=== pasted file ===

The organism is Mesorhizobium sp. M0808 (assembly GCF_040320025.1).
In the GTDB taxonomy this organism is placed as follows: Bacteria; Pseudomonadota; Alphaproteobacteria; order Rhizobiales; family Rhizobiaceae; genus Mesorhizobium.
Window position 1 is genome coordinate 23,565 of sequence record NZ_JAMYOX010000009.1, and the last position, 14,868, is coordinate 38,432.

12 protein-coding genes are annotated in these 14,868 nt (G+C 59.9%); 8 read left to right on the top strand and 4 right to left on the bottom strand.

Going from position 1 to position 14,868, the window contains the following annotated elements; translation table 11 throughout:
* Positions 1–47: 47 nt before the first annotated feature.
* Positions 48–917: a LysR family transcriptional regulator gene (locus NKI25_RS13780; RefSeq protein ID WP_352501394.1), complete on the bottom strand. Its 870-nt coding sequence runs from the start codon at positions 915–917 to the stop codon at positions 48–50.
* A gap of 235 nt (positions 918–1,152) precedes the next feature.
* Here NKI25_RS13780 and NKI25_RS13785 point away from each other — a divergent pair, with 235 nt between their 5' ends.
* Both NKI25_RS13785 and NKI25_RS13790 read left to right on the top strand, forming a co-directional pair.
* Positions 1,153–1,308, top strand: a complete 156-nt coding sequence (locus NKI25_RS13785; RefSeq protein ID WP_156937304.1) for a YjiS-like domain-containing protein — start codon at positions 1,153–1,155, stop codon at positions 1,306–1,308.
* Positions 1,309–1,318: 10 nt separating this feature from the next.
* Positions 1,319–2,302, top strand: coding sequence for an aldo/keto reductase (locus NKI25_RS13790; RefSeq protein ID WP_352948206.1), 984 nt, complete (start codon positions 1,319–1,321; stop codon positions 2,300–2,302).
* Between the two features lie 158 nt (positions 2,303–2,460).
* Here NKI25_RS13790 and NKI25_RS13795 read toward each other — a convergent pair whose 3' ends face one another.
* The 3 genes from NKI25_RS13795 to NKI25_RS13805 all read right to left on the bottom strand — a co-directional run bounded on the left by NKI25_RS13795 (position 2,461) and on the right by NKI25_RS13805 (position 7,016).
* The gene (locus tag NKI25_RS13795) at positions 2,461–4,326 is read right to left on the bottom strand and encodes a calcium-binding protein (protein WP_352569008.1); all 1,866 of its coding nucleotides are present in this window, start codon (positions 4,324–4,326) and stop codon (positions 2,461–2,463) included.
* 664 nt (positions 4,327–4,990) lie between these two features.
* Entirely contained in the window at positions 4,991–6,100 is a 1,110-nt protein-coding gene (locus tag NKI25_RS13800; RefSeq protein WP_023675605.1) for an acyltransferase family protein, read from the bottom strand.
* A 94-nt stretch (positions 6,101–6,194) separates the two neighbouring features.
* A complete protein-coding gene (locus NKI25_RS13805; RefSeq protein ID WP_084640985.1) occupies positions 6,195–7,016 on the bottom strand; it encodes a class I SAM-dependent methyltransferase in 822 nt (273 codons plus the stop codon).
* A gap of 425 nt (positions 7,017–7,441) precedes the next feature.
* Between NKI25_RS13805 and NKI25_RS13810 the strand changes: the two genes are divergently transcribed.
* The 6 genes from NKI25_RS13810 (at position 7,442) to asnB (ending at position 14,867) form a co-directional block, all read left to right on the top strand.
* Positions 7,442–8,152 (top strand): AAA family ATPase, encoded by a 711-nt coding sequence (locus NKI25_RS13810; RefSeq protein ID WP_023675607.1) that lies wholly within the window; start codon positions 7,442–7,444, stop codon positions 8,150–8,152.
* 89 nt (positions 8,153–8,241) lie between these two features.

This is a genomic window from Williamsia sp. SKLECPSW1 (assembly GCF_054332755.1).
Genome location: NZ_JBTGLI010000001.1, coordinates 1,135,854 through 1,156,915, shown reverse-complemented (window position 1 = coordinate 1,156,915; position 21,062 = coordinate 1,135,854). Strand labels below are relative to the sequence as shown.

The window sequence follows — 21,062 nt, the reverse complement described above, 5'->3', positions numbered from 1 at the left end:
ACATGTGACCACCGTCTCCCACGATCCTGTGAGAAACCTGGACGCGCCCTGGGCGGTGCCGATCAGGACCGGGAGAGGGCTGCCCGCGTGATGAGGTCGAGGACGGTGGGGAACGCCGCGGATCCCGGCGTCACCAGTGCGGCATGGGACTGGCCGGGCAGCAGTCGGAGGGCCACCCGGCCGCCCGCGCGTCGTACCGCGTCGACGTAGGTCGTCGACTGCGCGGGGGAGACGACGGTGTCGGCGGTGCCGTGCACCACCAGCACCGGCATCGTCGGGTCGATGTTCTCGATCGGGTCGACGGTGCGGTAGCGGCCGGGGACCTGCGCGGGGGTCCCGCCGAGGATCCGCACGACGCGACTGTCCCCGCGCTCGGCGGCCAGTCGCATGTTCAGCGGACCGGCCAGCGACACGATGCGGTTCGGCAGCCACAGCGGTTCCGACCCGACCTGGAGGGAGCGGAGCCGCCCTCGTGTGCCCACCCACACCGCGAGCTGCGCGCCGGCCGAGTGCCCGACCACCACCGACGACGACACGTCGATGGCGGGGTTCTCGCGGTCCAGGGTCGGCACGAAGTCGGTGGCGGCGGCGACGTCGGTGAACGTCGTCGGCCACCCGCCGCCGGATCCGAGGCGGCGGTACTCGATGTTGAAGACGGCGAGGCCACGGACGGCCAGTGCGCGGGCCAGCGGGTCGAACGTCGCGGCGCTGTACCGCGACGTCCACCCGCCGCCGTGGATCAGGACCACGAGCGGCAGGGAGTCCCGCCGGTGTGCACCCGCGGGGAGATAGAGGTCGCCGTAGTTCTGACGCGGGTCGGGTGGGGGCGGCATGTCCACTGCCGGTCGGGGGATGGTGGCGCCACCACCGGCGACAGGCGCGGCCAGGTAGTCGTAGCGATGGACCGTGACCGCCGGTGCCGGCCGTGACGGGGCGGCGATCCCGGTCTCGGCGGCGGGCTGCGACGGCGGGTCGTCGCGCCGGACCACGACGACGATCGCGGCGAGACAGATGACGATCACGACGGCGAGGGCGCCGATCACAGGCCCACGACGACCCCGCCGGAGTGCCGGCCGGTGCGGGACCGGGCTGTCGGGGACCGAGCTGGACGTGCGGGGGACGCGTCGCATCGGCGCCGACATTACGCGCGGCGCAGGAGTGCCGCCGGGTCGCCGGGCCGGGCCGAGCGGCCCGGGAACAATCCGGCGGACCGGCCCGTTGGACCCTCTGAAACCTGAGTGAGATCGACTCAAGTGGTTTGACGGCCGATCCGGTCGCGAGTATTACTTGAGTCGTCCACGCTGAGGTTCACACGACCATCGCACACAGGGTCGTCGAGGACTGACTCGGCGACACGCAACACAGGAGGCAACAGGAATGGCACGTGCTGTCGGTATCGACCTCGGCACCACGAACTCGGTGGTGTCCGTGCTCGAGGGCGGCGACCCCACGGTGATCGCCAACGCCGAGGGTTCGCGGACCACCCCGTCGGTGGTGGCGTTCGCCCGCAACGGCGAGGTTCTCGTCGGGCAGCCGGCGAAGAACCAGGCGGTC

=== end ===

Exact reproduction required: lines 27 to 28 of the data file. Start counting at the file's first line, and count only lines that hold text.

This is a genomic window from Williamsia sp. SKLECPSW1 (assembly GCF_054332755.1).
Genome location: NZ_JBTGLI010000001.1, coordinates 1,135,854 through 1,156,915, shown reverse-complemented (window position 1 = coordinate 1,156,915; position 21,062 = coordinate 1,135,854). Strand labels below are relative to the sequence as shown.